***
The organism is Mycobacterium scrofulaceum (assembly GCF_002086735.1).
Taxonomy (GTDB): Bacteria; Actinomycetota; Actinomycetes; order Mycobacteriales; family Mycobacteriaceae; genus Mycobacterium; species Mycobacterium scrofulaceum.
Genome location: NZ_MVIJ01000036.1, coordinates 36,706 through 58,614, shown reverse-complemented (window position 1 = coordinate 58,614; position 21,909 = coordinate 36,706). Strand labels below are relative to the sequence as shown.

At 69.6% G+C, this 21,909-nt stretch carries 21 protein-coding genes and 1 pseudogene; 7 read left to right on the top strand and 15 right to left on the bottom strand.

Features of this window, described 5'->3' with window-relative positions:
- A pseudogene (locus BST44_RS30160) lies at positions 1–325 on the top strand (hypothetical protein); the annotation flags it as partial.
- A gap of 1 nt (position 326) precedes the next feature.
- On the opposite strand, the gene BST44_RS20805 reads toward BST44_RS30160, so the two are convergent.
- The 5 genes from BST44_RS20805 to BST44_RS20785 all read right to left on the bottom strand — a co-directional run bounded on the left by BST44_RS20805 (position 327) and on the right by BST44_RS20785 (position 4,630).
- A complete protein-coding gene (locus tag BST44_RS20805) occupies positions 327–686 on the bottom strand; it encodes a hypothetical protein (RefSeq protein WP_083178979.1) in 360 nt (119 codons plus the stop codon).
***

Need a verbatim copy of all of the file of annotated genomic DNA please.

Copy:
The organism is Mycobacterium scrofulaceum (assembly GCF_002086735.1).
Taxonomy (GTDB): Bacteria; Actinomycetota; Actinomycetes; order Mycobacteriales; family Mycobacteriaceae; genus Mycobacterium; species Mycobacterium scrofulaceum.
Genome location: NZ_MVIJ01000036.1, coordinates 36,706 through 58,614, shown reverse-complemented (window position 1 = coordinate 58,614; position 21,909 = coordinate 36,706). Strand labels below are relative to the sequence as shown.

At 69.6% G+C, this 21,909-nt stretch carries 21 protein-coding genes and 1 pseudogene; 7 read left to right on the top strand and 15 right to left on the bottom strand.

Features of this window, described 5'->3' with window-relative positions:
- A pseudogene (locus BST44_RS30160) lies at positions 1–325 on the top strand (hypothetical protein); the annotation flags it as partial.
- A gap of 1 nt (position 326) precedes the next feature.
- On the opposite strand, the gene BST44_RS20805 reads toward BST44_RS30160, so the two are convergent.
- The 5 genes from BST44_RS20805 to BST44_RS20785 all read right to left on the bottom strand — a co-directional run bounded on the left by BST44_RS20805 (position 327) and on the right by BST44_RS20785 (position 4,630).
- A complete protein-coding gene (locus tag BST44_RS20805) occupies positions 327–686 on the bottom strand; it encodes a hypothetical protein (RefSeq protein WP_083178979.1) in 360 nt (119 codons plus the stop codon).